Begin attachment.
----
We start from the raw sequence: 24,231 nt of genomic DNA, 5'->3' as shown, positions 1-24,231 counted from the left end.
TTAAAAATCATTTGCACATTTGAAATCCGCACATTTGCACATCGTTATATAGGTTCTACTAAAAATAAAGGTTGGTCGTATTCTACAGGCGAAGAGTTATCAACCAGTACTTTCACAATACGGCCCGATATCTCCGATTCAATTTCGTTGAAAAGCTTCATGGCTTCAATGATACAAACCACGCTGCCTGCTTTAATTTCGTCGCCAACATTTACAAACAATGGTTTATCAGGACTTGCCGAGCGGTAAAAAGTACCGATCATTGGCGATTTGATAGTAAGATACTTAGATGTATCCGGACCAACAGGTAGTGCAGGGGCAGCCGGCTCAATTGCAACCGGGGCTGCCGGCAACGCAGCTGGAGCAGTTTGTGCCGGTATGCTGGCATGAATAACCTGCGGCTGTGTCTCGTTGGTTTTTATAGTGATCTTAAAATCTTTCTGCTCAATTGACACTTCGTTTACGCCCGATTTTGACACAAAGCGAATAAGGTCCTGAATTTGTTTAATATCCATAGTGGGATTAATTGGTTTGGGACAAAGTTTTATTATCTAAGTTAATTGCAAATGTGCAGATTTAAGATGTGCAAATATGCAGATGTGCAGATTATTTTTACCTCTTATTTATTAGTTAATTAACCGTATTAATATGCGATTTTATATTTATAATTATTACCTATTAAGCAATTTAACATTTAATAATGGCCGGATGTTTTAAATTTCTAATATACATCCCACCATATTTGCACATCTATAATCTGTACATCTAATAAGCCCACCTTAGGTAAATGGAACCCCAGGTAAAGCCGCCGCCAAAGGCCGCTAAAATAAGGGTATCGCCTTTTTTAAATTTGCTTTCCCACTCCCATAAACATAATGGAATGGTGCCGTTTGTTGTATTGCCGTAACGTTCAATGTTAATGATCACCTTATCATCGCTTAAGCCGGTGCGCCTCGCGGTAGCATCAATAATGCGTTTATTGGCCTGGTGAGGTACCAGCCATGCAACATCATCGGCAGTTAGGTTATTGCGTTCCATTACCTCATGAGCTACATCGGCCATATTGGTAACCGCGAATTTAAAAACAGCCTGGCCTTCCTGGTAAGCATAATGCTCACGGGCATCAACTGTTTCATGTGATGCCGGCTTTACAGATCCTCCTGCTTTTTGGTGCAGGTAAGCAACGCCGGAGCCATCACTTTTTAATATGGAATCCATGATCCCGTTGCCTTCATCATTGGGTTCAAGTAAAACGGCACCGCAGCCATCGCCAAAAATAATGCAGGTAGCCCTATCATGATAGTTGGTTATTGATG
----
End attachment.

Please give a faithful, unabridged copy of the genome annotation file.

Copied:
We start from the raw sequence: 24,231 nt of genomic DNA, 5'->3' as shown, positions 1-24,231 counted from the left end.
TTAAAAATCATTTGCACATTTGAAATCCGCACATTTGCACATCGTTATATAGGTTCTACTAAAAATAAAGGTTGGTCGTATTCTACAGGCGAAGAGTTATCAACCAGTACTTTCACAATACGGCCCGATATCTCCGATTCAATTTCGTTGAAAAGCTTCATGGCTTCAATGATACAAACCACGCTGCCTGCTTTAATTTCGTCGCCAACATTTACAAACAATGGTTTATCAGGACTTGCCGAGCGGTAAAAAGTACCGATCATTGGCGATTTGATAGTAAGATACTTAGATGTATCCGGACCAACAGGTAGTGCAGGGGCAGCCGGCTCAATTGCAACCGGGGCTGCCGGCAACGCAGCTGGAGCAGTTTGTGCCGGTATGCTGGCATGAATAACCTGCGGCTGTGTCTCGTTGGTTTTTATAGTGATCTTAAAATCTTTCTGCTCAATTGACACTTCGTTTACGCCCGATTTTGACACAAAGCGAATAAGGTCCTGAATTTGTTTAATATCCATAGTGGGATTAATTGGTTTGGGACAAAGTTTTATTATCTAAGTTAATTGCAAATGTGCAGATTTAAGATGTGCAAATATGCAGATGTGCAGATTATTTTTACCTCTTATTTATTAGTTAATTAACCGTATTAATATGCGATTTTATATTTATAATTATTACCTATTAAGCAATTTAACATTTAATAATGGCCGGATGTTTTAAATTTCTAATATACATCCCACCATATTTGCACATCTATAATCTGTACATCTAATAAGCCCACCTTAGGTAAATGGAACCCCAGGTAAAGCCGCCGCCAAAGGCCGCTAAAATAAGGGTATCGCCTTTTTTAAATTTGCTTTCCCACTCCCATAAACATAATGGAATGGTGCCGTTTGTTGTATTGCCGTAACGTTCAATGTTAATGATCACCTTATCATCGCTTAAGCCGGTGCGCCTCGCGGTAGCATCAATAATGCGTTTATTGGCCTGGTGAGGTACCAGCCATGCAACATCATCGGCAGTTAGGTTATTGCGTTCCATTACCTCATGAGCTACATCGGCCATATTGGTAACCGCGAATTTAAAAACAGCCTGGCCTTCCTGGTAAGCATAATGCTCACGGGCATCAACTGTTTCATGTGATGCCGGCTTTACAGATCCTCCTGCTTTTTGGTGCAGGTAAGCAACGCCGGAGCCATCACTTTTTAATATGGAATCCATGATCCCGTTGCCTTCATCATTGGGTTCAAGTAAAACGGCACCGCAGCCATCGCCAAAAATAATGCAGGTAGCCCTATCATGATAGTTGGTTATTGATG